Although Orbison’s good friend and Sun Records labelmate Johnny Cash may be known as “the Man in Black,” Orbison habitually dressed from head to toe in black in the early Sixties, a decade before Cash adopted his dark uniform. Even Orbison’s raven hair and impenetrable jet Ray-Bans were blacker than the cover to Spinal Tap’s Smell the Glove, adding to his alluring persona as a mysterious, brooding artiste.

Dogwood Guitars is a full-service setup and repair shop. We are equipped to handle all of your acoustic and electric guitar adjustment and repair needs. The prices listed below are labor estimates and do not include parts such as new strings, bone blanks, fret wire, etc. I give free no-obligation evaluations of any guitar so that you can make an informed decision about your instrument and its care. Guitars are like cars; they need some routine maintenance to perform at their best.
In 1974 Martin Sigma electrics included two SGs, a Tele and a Fender bass. The SBG2-6 was pretty much a straightforward SG copy with a bolt-on neck, center-peaked three-and-three head, block inlays, large pickguard, twin humbuckers, finetune bridge, and stop tailpiece, in cherry. The SBG2-9 was pretty cool, with a natural-finished plywood body, white pickguard, rosewood fingerboard with white block inlays, gold hardware and Bigsby. The SBF2-6 was a Tele with rosewood fingerboard, three-and-three head, block inlays, neck humbucker and bridge single-coil. The SBB2-8 was the bass, with natural finished body, three-and-three head, rosewood ‘board, block inlays, white ‘guard, and two humbucking pickups.
The first guitarist to chain effect pedals together, Hendrix combined their tones and textures with whammy bar squeals and growls and unorthodox playing techniques to make the guitar sound like a symphony, animals, armies or the far reaches of outer space. While most Sixties psychedelic music was banal bubblegum pop with fuzz-tone guitar hooks, Hendrix made music that actually sounded like a trip after ingesting a cocktail of LSD, mushrooms and THC.
Frank Bowers Interestingly enough, they have completely different approaches to the job. Bo cranks his Gibson Firebird straight through a Peavey 6505 half stack with nothing in line but a tuner, while Frank rocks out on his Gibson Les Paul Customs through a Digitech GSP-2101 preamp, a Mesa/Boogie TriAxis preamp, a TC Electronics G-Major processor, a Mesa/Boogie 2:90 power amp, and a Marshall 4x12 cabinet. During their show, they each take jaw-dropping solos, and they share the spotlight on some of the best-executed twin leads since Thin Lizzy’s “The Boys Are Back in Town.”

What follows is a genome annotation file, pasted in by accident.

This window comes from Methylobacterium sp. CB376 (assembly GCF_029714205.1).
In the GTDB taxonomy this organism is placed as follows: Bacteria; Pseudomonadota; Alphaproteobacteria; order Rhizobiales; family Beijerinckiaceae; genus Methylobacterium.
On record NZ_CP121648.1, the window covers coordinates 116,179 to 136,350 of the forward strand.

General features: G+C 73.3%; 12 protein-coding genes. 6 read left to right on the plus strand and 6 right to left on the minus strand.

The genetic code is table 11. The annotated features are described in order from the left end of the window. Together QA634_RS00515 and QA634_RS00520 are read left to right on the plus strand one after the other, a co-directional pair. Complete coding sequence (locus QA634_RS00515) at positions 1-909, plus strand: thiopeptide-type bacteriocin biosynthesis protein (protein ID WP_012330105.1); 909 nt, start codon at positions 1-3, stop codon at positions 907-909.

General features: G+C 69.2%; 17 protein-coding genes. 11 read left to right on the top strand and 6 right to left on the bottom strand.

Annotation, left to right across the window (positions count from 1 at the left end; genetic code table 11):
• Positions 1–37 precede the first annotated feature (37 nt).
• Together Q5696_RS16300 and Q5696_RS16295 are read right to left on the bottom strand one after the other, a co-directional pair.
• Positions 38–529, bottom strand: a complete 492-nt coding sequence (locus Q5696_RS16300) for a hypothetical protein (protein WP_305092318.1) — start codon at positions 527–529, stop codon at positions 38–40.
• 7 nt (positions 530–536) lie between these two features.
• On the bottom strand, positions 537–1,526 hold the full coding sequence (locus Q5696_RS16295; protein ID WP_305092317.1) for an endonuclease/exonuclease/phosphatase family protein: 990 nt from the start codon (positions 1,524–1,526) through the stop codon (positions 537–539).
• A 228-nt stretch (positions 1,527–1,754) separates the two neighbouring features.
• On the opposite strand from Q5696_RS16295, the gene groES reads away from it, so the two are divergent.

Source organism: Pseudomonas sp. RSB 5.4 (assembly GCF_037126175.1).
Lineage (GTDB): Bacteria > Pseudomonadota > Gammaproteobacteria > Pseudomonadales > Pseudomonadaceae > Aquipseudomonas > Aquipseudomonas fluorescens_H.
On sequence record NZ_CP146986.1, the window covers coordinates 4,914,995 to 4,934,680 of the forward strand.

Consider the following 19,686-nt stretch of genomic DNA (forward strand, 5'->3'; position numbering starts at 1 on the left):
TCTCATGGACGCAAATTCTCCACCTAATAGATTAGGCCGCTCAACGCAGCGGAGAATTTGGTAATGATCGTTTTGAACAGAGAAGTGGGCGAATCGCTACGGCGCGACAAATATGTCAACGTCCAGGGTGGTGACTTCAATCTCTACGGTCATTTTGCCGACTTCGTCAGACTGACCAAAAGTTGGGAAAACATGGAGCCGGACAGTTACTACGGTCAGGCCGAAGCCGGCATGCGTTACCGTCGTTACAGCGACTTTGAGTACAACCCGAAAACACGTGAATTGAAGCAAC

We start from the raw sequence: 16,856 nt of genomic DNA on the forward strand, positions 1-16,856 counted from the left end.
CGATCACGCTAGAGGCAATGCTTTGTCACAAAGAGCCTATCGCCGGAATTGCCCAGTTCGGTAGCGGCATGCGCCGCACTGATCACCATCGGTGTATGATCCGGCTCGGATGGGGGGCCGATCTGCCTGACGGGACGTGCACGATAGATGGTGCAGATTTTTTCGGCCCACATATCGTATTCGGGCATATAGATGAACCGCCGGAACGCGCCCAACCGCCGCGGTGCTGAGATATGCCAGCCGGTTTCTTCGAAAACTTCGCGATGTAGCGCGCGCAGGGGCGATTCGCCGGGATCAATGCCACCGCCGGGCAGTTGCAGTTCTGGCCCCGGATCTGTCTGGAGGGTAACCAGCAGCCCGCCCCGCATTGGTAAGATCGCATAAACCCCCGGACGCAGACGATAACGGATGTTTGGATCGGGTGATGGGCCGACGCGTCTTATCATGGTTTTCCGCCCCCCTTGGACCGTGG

We’re bookending this article with two Epiphone guitars. Why? Because Les Paul was the man. And G-400 Pro was actually a successor Les Paul model from ’61 to ’68, making this guitar a true icon of rock, power, and endless sustain. With a mahogany neck and rosewood fretboard, this guitar has the looks and, with Alnico Classic Pro humbucking pickups, the tonal quality is excellent. 



I'm going to break this review into pros and cons. Pros: Top notch wood, electronics, wonderful bound neck and great machine heads. The action/fretboard are wonderful (after being setup). Sounds beautiful!, and more so if you take my advice. One last pro, all of the cons are easily remedied. Cons: The saddle, nut, and bridge pins are plastic (kind of like putting crap tires on a good sports car). I replaced the saddle and nut with tusk, and for the bridge pins I went with brass. It was like the volume went from a 4 to a 8, and the tone went from nice to beautiful and singing. It was about a 40$ upgrade, that made it sound like a thousand dollar guitar. This is the first time I bought a guitar before playing it. The gamble more than paid off. Been playing guitar for 25 years, and I